Last year’s lady-centric comedy Bridesmaids cost Universal $32 million to produce and ended up banking over $288m at the box office. Plus it made viable, hit anchoring stars out of both Kristen Wiig and Melissa McCarthy. So, would you imagine that the studio wants to make a sequel? The answer is yes, yes they do, very much, but unfortunately they have a huge stumbling block in front of them. According to a report from THR, the original film’s co-writer and star, Kristen Wiig ,isn’t interested in doing another one.

When asked about the potential sequel, that should definitely be once again written by Wiig and her collaborator Annie Mumolo and directed by Paul Feig, Wiig replied, “We aren’t working on that. Annie and I aren’t planning a sequel. We are writing something else.” Oh. Ouch. That sucks for Universal. THR’s speculation over why Wiig refuses to play ball centers on the minuscule $100 thousand bonuses the cast got on the first one, after it became a runaway financial success, but Wiig refused to comment on whether her reluctance to work on another Bridesmaids is financially motivated or not.

She also might not want to start doing comedy sequels because she’s trying to move her career in a more dramatic direction. She’s got upcoming dramatic roles opposite people like Annette Bening in Imogene and Robert De Niro in The Comedian. That sounds like a potential springboard into Oscar territory to me. Doing something as lame as a “getting the band back together” comedy sequel could derail a dramatic career pretty quickly if it didn’t turn out really good. Is Wiig trying to make the move to more respectable, awards-grubbing work?

And what does this mean for Universal? Well, Bridesmaids 2 is a potential bucket full of dollar signs, so it means they now have to try and go forward and turn this into a series without the creator of the original, and they have to somehow do it without offending fans. To that end they’re tossing around some of those studio-speak quotes about how they’ll only do another one if the situation is right. One Universal rep said, “We are over the moon with the success of Bridesmaids, and if we do a sequel we want to get it right. We are talking to filmmakers now about concepts, and if the right one emerges, we’ll move forward.”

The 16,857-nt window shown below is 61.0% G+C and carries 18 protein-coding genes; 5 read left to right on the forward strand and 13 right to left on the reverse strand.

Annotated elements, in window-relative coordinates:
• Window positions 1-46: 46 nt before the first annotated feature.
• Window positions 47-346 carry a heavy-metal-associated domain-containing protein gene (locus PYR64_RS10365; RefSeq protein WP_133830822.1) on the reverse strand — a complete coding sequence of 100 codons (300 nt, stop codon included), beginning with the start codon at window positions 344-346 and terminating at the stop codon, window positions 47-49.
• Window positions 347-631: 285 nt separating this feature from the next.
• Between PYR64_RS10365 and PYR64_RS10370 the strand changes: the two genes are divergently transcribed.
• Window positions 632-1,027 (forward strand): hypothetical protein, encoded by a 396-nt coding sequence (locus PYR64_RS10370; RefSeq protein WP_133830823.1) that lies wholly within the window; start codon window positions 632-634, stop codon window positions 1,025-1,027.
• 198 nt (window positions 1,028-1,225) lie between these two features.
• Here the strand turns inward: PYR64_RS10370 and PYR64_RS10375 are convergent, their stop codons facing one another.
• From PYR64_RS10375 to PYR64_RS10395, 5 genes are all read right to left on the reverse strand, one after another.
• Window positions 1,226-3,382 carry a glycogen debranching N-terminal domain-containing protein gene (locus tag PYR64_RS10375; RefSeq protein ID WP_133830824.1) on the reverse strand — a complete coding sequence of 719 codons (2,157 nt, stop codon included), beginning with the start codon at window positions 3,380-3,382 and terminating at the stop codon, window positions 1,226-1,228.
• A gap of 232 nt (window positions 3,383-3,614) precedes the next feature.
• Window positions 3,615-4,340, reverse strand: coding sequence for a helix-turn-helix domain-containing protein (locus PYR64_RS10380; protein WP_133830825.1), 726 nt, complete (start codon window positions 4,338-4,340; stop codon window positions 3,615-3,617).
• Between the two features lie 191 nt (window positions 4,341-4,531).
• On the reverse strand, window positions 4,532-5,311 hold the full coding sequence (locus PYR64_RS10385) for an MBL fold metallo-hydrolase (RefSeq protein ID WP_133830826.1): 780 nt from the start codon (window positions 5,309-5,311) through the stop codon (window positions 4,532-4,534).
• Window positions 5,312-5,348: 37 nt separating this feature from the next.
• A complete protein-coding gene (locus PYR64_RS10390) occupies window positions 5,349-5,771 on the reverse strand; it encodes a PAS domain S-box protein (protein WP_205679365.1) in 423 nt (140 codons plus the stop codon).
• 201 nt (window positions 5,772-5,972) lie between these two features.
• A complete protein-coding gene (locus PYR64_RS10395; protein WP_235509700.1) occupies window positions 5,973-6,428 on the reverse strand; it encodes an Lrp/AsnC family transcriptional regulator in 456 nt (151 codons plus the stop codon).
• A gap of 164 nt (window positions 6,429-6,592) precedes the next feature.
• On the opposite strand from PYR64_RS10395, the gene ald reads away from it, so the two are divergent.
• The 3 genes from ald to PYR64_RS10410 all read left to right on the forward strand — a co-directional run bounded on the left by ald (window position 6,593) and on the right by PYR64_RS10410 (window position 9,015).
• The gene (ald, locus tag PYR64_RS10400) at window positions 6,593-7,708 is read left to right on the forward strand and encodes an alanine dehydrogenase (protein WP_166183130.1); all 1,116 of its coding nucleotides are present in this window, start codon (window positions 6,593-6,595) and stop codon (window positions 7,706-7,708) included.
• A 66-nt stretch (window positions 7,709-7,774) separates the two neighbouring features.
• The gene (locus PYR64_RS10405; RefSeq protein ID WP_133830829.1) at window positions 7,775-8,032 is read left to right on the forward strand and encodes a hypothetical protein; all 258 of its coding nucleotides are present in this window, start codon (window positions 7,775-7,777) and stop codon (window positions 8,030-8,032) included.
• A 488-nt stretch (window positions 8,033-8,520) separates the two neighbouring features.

If Wiig isn’t on board, then one would imagine the right concept would simply just be one that slides McCarthy over into the starring role. If they’re really going to go forward with a Wiig-less Bridesmaids, I’d say that McCarthy is now the one lynchpin that they need to make audiences buy into it. But with her now-busy schedule, will she be willing to play ball?

Even uber-producer Judd Apatow is getting in on the studio-speak on these matters. When asked about the sequel he said, “The key is we have to come up with an idea that is as good or better than the first one. We don’t want to do it unless it can be great. I don’t think anyone has had the brain space to think about it yet. Hopefully that can begin this year.” But is it really possible to make a sequel better than the first one without the participation of the creative force behind the first one? An unnamed source says of Apatow, “I don’t think [Judd] would proceed without Kristen and Annie’s full participation.” That remains to be seen, but keeping a close eye on how this sequel develops should be a pretty good indicator of who’s in it for the work and who’s in it for the pay day.


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